Local GPS car navigation heavyweights Navman and Tomtom are said to be “neck and neck” in the category, for which penetration and maturity remain low.
New Zealand-based and founded Navman says its market share remains in the 40 to 50 percent range here, saying it is the “brand leader”, while Netherlands giant Tomtom says it wants to be the local number one and believes it is at least “very close”.
Tomtom is one of a number of other brands to join Navman in the local market in the past couple of years, including Garmin and Uniden.
“If we’re not the top then we’re very close,” says Tomtom Australia/New Zealand marketing manager Chris Kearney. “We always want to be number one. Our goal is to drive the market size.” He says Tomtom doesn’t use external data to measure its position, relying instead on internal sales records and “general intelligence”.
The vendor launched here in 2007 and toward the end of that year told Reseller News it hoped the company had achieved the number two market position.
Navman sales manager Paris Basson says Navman’s market share fluctuates depending on “when products are phased in and phased out”, but says the percentage remains between 40 and 50, as it did last year. Its share was about 80 percent in 2007, before the entry of other local market players, he says.
“We’re very much the brand leader. We talk to our retailers about sales in and sales out,” says Basson.
Luigi Cappel, business development manager at Geosmart, the local mapping partner for both firms, says they are “neck and neck”.
“There’s really not a lot of difference between the two. They leapfrog eachother when one of them brings out a new feature or model.”
Tomtom has grabbed “huge market share” since entering New Zealand, he says.
“They’ve put huge effort into marketing and everything that comes with bringing a new brand in. Navman were a New Zealand success story and for a while when someone said Navman, what they meant was GPS navigation.”
Market researcher Gfk began tracking the local car navigation market at the end of 2007, incorporating retail data, but excluding pharmacies, supermarkets, staff, corporate and direct and internet sales.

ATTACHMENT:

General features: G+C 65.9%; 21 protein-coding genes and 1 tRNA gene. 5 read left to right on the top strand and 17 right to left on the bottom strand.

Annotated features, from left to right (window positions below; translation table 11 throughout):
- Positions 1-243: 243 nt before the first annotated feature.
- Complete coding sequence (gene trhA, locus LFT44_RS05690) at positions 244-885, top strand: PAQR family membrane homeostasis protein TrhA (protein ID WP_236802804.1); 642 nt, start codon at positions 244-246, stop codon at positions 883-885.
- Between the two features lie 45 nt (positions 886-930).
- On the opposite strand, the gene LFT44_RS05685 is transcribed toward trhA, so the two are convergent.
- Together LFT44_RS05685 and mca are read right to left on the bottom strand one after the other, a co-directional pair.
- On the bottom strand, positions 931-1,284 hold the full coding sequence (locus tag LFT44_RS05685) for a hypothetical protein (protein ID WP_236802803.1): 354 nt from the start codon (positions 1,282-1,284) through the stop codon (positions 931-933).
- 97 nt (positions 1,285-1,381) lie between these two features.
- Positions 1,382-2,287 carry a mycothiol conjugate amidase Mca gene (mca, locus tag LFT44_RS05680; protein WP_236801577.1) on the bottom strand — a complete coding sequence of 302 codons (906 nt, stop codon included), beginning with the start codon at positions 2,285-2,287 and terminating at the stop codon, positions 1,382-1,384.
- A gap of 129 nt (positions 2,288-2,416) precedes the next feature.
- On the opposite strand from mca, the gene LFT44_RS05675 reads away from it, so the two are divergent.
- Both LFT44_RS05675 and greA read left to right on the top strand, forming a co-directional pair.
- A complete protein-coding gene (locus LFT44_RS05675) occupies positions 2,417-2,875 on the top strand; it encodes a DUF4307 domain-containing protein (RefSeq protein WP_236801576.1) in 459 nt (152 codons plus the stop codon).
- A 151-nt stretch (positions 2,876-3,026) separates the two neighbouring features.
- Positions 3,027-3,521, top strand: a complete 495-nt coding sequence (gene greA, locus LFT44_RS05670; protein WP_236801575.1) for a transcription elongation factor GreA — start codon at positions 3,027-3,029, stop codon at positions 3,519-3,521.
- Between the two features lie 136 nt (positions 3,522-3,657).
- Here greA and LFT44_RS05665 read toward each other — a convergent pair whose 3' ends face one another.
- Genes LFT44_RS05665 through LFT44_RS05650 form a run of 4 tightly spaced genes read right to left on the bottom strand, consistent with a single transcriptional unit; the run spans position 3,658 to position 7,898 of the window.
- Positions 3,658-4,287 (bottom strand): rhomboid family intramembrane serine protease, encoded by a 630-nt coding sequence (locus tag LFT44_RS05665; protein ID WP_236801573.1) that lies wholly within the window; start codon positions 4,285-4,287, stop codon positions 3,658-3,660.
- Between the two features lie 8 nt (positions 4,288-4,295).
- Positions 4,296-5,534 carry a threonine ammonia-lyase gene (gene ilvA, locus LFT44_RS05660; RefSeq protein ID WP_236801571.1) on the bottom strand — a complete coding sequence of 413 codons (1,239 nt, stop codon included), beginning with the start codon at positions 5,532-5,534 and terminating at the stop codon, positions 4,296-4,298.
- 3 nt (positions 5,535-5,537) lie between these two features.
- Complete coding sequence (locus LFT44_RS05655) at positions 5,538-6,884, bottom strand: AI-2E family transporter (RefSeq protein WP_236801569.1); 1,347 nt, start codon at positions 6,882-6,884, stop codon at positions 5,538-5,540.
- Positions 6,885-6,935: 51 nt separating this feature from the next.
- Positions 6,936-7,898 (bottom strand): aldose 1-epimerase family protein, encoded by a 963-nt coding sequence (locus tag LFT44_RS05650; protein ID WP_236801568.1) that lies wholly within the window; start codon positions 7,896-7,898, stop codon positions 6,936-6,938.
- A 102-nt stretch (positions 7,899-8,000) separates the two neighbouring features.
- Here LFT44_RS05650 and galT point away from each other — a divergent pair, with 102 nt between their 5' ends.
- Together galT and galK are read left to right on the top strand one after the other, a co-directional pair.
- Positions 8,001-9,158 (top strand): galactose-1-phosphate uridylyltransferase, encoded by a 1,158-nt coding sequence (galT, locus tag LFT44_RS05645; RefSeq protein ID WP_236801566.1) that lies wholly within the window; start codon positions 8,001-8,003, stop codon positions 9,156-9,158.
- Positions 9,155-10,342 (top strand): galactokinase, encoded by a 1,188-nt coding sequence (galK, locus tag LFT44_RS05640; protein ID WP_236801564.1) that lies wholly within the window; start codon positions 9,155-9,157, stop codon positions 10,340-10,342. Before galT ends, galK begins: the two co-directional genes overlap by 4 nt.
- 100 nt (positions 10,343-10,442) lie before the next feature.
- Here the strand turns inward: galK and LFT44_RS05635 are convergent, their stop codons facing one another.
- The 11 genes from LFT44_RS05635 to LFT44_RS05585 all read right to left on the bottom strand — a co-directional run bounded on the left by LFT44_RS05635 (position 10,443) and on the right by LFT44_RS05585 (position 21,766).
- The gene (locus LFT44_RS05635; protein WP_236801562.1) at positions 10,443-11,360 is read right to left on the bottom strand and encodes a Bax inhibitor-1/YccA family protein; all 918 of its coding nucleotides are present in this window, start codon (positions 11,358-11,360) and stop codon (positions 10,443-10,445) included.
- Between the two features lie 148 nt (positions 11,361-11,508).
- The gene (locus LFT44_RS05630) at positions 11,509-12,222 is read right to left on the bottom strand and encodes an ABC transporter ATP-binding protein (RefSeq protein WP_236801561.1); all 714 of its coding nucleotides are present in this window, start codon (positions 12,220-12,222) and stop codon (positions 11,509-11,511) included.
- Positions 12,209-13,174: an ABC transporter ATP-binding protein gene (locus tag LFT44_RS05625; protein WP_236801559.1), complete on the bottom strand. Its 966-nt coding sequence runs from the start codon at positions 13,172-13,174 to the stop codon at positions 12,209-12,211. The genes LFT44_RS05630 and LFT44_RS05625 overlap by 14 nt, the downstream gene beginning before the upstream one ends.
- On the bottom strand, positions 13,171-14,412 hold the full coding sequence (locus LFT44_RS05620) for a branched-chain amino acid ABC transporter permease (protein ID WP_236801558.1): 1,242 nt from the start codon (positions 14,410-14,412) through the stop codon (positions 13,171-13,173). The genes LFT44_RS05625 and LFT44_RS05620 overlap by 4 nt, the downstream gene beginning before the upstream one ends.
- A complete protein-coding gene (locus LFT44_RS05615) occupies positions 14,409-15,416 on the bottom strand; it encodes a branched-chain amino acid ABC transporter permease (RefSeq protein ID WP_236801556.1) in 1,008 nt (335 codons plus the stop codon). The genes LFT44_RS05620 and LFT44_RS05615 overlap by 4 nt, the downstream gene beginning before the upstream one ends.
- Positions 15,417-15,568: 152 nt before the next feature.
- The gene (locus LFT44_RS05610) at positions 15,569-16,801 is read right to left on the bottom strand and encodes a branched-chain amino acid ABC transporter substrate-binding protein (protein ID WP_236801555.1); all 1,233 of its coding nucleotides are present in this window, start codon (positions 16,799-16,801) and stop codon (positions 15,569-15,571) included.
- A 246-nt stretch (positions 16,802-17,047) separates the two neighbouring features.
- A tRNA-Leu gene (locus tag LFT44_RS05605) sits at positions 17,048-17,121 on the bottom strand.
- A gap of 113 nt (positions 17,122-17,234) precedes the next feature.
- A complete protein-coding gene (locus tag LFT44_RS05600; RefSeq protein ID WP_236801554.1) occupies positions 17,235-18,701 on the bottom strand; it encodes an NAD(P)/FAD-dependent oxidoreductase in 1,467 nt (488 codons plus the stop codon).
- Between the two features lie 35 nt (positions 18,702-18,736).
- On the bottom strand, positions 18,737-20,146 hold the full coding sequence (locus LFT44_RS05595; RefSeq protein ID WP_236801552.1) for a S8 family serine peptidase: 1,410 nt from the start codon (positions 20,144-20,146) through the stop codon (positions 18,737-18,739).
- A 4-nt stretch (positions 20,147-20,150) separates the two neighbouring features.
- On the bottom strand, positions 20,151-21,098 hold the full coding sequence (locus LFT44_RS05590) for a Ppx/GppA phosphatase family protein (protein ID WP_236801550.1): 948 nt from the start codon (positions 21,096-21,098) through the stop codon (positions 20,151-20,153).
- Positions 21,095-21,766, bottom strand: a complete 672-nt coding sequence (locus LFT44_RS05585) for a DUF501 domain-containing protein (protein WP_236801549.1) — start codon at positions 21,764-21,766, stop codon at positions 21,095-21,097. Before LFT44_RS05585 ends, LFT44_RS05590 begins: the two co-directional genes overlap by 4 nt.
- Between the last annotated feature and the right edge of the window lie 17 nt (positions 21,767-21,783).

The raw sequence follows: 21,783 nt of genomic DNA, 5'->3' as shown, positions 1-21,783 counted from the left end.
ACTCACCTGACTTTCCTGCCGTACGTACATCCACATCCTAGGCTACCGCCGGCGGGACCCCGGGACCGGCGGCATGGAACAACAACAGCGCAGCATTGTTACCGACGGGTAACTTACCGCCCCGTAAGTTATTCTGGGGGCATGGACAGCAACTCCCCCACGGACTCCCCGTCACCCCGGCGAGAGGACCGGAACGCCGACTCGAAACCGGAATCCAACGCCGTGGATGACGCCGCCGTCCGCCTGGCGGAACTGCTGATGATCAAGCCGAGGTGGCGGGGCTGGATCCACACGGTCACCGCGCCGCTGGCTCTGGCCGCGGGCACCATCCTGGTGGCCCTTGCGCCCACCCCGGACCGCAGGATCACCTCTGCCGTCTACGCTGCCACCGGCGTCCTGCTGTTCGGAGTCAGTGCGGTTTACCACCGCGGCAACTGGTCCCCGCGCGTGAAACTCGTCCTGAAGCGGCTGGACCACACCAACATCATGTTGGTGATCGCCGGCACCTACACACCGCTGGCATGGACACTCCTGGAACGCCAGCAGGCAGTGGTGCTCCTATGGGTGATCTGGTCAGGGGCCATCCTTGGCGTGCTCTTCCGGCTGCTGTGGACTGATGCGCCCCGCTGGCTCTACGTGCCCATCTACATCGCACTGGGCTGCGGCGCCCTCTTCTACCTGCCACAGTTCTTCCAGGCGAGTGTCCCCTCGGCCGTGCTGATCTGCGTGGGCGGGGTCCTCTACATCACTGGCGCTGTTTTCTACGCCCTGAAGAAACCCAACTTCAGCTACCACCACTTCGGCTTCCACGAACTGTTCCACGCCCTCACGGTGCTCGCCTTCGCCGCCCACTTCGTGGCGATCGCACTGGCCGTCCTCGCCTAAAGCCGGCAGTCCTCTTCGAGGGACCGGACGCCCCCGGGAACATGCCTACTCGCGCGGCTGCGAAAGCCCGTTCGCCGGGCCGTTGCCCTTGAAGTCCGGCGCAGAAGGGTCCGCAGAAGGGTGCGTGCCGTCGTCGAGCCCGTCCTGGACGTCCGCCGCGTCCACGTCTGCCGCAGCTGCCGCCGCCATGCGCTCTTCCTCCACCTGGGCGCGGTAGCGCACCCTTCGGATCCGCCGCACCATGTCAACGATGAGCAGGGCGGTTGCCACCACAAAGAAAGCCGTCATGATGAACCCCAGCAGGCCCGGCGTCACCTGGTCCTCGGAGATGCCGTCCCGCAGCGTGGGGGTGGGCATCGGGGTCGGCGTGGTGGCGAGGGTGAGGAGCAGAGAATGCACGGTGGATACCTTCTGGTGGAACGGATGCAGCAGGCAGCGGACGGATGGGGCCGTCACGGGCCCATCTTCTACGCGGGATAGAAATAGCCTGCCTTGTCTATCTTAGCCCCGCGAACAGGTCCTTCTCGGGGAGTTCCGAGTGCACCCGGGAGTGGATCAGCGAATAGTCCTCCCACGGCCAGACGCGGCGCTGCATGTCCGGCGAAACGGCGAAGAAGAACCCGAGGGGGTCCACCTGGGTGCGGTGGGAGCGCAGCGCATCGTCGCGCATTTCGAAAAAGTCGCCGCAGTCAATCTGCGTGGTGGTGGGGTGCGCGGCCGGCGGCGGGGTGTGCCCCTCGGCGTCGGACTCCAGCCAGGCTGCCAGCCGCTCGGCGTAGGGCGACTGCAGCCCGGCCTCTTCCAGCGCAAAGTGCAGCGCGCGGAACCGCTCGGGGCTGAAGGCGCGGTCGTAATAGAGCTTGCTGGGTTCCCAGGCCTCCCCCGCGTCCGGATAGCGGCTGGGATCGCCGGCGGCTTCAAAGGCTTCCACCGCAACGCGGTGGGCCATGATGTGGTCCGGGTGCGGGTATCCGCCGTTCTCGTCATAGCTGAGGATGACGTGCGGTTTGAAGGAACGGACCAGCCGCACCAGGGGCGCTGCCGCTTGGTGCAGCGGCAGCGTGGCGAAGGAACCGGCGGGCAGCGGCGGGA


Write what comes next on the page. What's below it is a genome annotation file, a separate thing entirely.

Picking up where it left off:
It says year to date unit sales here for January to April 2009 reached 15,199, a 44 percent increase on the same period last year. The value of these sales was $5,868,284, up from $5,090,324 for the same months last year.
By contrast, Australian unit sales tracked by Gfk totalled 217,942 between January and April 2009, a 28 percent increase, with the value totalling A$65,189,659, a drop of nearly 5 percent.
GPS car navigation devices have been offered in Australia for about 13 years, says Cappel.
Globally, all car navigation vendors sold 8.8 million devices in the third quarter of last year, up 14 percent year on year, according to a Reuters’ report.
The value of the international car navigation market fell 21 percent in that quarter because of falling prices and pressure from handset makers, the report says.
Kearney says the potential to grow the New Zealand market is bigger than in other countries, saying the number of personal navigation devices covers only about 7 or 8 percent of the number of private vehicles here. This figure is about 13 percent in Australia and more than 30 percent in some European countries, he says.
Cappel says the category here is still “riding the success curve”, because New Zealand was late into the market.
He expects the category here to grow 200 percent in the next 12 months, despite the economic downturn.
“It’s a funny economy, where people can’t afford (GPS car navigation), but they can’t afford not to have it. As prices get lower, price is no longer a barrier for people who haven’t felt nav was important, but would like it. The cost of petrol and traffic congestion in Auckland are other reasons nav is growing.”
Males in particular will buy the units in increasing numbers, because the devices have a “cool factor” also found in products such as iPhones, says Cappel.
Car navigation down under
Year on year unit sales - January to April
Source: Gfk Retail and Technology